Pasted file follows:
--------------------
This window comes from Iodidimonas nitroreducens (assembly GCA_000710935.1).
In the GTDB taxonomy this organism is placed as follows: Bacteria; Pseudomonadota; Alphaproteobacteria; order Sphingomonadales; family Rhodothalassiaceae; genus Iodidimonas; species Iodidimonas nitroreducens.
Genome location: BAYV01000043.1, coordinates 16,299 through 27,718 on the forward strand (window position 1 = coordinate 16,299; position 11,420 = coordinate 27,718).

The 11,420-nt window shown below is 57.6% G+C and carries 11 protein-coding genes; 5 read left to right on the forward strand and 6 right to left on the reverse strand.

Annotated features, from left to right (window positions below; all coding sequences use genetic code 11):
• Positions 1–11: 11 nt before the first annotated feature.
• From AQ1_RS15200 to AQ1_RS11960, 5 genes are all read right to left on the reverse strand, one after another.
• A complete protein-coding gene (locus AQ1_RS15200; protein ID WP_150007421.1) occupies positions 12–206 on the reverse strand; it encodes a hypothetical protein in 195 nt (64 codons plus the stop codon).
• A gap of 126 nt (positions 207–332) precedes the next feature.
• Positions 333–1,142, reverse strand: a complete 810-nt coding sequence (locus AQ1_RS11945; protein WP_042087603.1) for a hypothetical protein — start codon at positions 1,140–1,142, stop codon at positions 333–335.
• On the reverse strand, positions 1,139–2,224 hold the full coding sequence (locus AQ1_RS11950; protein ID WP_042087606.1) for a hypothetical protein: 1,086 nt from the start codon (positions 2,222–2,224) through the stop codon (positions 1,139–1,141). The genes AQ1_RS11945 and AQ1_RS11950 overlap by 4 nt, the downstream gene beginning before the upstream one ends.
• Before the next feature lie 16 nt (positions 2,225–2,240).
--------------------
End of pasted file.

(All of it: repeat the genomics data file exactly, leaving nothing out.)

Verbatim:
This window comes from Iodidimonas nitroreducens (assembly GCA_000710935.1).
In the GTDB taxonomy this organism is placed as follows: Bacteria; Pseudomonadota; Alphaproteobacteria; order Sphingomonadales; family Rhodothalassiaceae; genus Iodidimonas; species Iodidimonas nitroreducens.
Genome location: BAYV01000043.1, coordinates 16,299 through 27,718 on the forward strand (window position 1 = coordinate 16,299; position 11,420 = coordinate 27,718).

The 11,420-nt window shown below is 57.6% G+C and carries 11 protein-coding genes; 5 read left to right on the forward strand and 6 right to left on the reverse strand.

Annotated features, from left to right (window positions below; all coding sequences use genetic code 11):
• Positions 1–11: 11 nt before the first annotated feature.
• From AQ1_RS15200 to AQ1_RS11960, 5 genes are all read right to left on the reverse strand, one after another.
• A complete protein-coding gene (locus AQ1_RS15200; protein ID WP_150007421.1) occupies positions 12–206 on the reverse strand; it encodes a hypothetical protein in 195 nt (64 codons plus the stop codon).
• A gap of 126 nt (positions 207–332) precedes the next feature.
• Positions 333–1,142, reverse strand: a complete 810-nt coding sequence (locus AQ1_RS11945; protein WP_042087603.1) for a hypothetical protein — start codon at positions 1,140–1,142, stop codon at positions 333–335.
• On the reverse strand, positions 1,139–2,224 hold the full coding sequence (locus AQ1_RS11950; protein ID WP_042087606.1) for a hypothetical protein: 1,086 nt from the start codon (positions 2,222–2,224) through the stop codon (positions 1,139–1,141). The genes AQ1_RS11945 and AQ1_RS11950 overlap by 4 nt, the downstream gene beginning before the upstream one ends.
• Before the next feature lie 16 nt (positions 2,225–2,240).